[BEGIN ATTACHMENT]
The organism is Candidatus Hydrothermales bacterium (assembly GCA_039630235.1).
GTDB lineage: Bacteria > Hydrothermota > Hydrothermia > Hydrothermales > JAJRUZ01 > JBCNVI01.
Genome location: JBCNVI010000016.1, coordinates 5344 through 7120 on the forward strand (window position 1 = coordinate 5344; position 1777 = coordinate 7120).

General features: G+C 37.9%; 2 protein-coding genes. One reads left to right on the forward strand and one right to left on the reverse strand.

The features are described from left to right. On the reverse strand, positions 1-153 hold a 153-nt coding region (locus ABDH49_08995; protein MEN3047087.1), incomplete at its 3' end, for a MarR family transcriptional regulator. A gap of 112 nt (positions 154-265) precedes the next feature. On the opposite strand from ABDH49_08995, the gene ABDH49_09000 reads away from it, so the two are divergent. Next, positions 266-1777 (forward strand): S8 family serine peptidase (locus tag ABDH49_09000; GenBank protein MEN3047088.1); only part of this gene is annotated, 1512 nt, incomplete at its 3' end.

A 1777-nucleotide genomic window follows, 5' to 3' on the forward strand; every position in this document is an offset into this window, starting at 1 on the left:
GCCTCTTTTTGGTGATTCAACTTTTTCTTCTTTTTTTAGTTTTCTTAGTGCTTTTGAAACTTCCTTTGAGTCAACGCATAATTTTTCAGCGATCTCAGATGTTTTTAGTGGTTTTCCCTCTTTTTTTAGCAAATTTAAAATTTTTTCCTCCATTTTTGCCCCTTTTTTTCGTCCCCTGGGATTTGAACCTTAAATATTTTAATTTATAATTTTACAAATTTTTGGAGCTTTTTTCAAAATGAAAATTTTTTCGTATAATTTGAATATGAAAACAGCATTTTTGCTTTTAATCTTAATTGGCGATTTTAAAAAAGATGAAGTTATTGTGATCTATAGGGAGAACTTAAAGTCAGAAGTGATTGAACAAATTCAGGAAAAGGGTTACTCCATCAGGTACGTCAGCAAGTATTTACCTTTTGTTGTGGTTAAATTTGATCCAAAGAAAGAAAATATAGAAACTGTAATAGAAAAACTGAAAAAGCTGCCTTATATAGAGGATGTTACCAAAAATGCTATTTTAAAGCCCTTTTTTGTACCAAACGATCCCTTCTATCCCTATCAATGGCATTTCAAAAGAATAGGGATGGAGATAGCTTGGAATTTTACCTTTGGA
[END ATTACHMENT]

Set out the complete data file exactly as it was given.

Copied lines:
The organism is Candidatus Hydrothermales bacterium (assembly GCA_039630235.1).
GTDB lineage: Bacteria > Hydrothermota > Hydrothermia > Hydrothermales > JAJRUZ01 > JBCNVI01.
Genome location: JBCNVI010000016.1, coordinates 5344 through 7120 on the forward strand (window position 1 = coordinate 5344; position 1777 = coordinate 7120).

General features: G+C 37.9%; 2 protein-coding genes. One reads left to right on the forward strand and one right to left on the reverse strand.

The features are described from left to right. On the reverse strand, positions 1-153 hold a 153-nt coding region (locus ABDH49_08995; protein MEN3047087.1), incomplete at its 3' end, for a MarR family transcriptional regulator. A gap of 112 nt (positions 154-265) precedes the next feature. On the opposite strand from ABDH49_08995, the gene ABDH49_09000 reads away from it, so the two are divergent. Next, positions 266-1777 (forward strand): S8 family serine peptidase (locus tag ABDH49_09000; GenBank protein MEN3047088.1); only part of this gene is annotated, 1512 nt, incomplete at its 3' end.

A 1777-nucleotide genomic window follows, 5' to 3' on the forward strand; every position in this document is an offset into this window, starting at 1 on the left:
GCCTCTTTTTGGTGATTCAACTTTTTCTTCTTTTTTTAGTTTTCTTAGTGCTTTTGAAACTTCCTTTGAGTCAACGCATAATTTTTCAGCGATCTCAGATGTTTTTAGTGGTTTTCCCTCTTTTTTTAGCAAATTTAAAATTTTTTCCTCCATTTTTGCCCCTTTTTTTCGTCCCCTGGGATTTGAACCTTAAATATTTTAATTTATAATTTTACAAATTTTTGGAGCTTTTTTCAAAATGAAAATTTTTTCGTATAATTTGAATATGAAAACAGCATTTTTGCTTTTAATCTTAATTGGCGATTTTAAAAAAGATGAAGTTATTGTGATCTATAGGGAGAACTTAAAGTCAGAAGTGATTGAACAAATTCAGGAAAAGGGTTACTCCATCAGGTACGTCAGCAAGTATTTACCTTTTGTTGTGGTTAAATTTGATCCAAAGAAAGAAAATATAGAAACTGTAATAGAAAAACTGAAAAAGCTGCCTTATATAGAGGATGTTACCAAAAATGCTATTTTAAAGCCCTTTTTTGTACCAAACGATCCCTTCTATCCCTATCAATGGCATTTCAAAAGAATAGGGATGGAGATAGCTTGGAATTTTACCTTTGGA